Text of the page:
Both government and industry have experienced a steep learning curve in battling foreclosures, but two years into the crisis, greater flexibility and more effective measures are combining to produce early signs of improved results.
The Obama administration’s massive $75 billion mortgage modification program launched in the spring is off to what even supporters consider something of a slow start, but it has already proven more effective than any other recent federal effort.
“Part of it has been understanding how big the problem is,” says economist Dean Baker, co-director of the Center for Economic And Policy Analysis “They're also getting more experience about what's going to work and what isn't.”
Though industry players and analysts consider the Obama administration’s program fairly thorough and thoughtful, the modification process is still very labor intensive, involving painstaking analysis and documentation.
The Making Home Affordable program, which was conceived to assist as many as 7 million to 9 million needy homeowners, has offeredabout 325,000 trial modifications since late April, according to the Treasury Department. About 160,000 loans have been modified into lower-cost loans so far.
“There seems to be a ramp up and that’s good, but there are still execution issues,” says Andrew Jakabovics a housing expert at the Center for American Progress. “We're starting to see an impact from the modification program. I don’t think we're at a comfort point yet.”
More importantly, the program is still too young to offer any success rate data, partly because the modifications—which seek to reduce monthly costs through a variety of means including lower interest rates and principal reduction—are based on a three-month trial format. Treasury plans to report its full data on a monthly basis beginning August 4.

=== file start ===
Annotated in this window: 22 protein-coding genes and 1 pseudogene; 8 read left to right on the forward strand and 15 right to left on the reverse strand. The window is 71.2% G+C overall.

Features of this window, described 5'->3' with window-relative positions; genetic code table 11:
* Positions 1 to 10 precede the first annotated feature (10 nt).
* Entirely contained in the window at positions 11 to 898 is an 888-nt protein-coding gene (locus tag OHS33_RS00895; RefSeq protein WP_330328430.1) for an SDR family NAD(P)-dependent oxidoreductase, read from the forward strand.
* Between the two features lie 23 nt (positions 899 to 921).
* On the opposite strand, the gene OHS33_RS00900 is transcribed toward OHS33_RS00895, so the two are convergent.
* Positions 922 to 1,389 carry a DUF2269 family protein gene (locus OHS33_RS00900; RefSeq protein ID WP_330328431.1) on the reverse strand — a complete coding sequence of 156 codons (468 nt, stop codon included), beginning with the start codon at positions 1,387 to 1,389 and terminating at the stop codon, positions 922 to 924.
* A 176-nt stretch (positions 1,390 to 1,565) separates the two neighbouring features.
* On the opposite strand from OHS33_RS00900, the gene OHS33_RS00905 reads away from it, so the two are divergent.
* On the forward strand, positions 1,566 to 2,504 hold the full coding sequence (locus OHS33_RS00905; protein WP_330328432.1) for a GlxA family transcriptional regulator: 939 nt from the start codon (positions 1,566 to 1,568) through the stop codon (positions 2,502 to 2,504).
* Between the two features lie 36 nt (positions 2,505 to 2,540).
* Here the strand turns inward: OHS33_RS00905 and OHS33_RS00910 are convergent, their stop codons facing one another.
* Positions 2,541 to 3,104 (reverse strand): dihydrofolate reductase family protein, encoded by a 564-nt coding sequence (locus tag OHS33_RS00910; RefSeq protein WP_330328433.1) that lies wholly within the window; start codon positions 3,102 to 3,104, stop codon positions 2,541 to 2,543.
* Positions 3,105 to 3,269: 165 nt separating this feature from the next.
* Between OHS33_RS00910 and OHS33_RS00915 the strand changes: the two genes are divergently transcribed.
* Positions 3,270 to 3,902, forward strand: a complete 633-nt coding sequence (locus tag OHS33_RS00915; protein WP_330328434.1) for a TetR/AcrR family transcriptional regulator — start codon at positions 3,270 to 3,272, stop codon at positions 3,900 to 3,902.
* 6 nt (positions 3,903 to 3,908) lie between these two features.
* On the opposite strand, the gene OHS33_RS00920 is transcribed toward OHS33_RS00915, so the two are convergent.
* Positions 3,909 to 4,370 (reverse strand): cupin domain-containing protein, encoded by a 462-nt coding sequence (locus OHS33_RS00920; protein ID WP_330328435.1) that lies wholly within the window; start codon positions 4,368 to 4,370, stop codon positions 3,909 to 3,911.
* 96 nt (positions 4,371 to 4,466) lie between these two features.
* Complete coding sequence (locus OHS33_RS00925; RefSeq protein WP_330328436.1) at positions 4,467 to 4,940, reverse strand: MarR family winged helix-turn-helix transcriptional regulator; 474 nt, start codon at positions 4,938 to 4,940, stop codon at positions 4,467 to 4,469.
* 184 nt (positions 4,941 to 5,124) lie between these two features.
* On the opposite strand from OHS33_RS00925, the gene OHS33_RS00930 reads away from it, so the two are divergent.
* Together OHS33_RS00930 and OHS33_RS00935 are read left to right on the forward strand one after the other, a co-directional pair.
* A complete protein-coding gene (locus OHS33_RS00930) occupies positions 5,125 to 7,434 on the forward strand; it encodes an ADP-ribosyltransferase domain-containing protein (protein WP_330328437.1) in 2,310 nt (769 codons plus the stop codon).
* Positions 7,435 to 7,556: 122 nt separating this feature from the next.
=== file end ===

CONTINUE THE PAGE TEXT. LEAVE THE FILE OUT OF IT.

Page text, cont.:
Finger In The Dike
The foreclosure situation is certainly not getting better, but some say it may be on the verge of stabilizing. That said, it has definitely become more of a mainstream, Middle America, middle class problem.
What was once the plague of unconventional mortgages—such as subprime and no-documentation loans—synonymous with the easy money days of the credit bubble is now the stuff of prime loans held by more creditworthy borrowers who are losing their jobs to the recession and thus becoming delinquent on their payments.
What’s more, a three-year side in housing prices has put many homeowners under water, such that houses are worth much less than the underlying loans, making it difficult for people to refinance and reduce interest costs on adjustable rate mortgages with ballooning payments.
“I think the perception of the nature of the problem has changed,” says Jakabovics. “I think there is greater political will to do something. I think the drumbeat is only going to get louder. It's very real and very personal and I think Congress and the administration intuitively understand that.”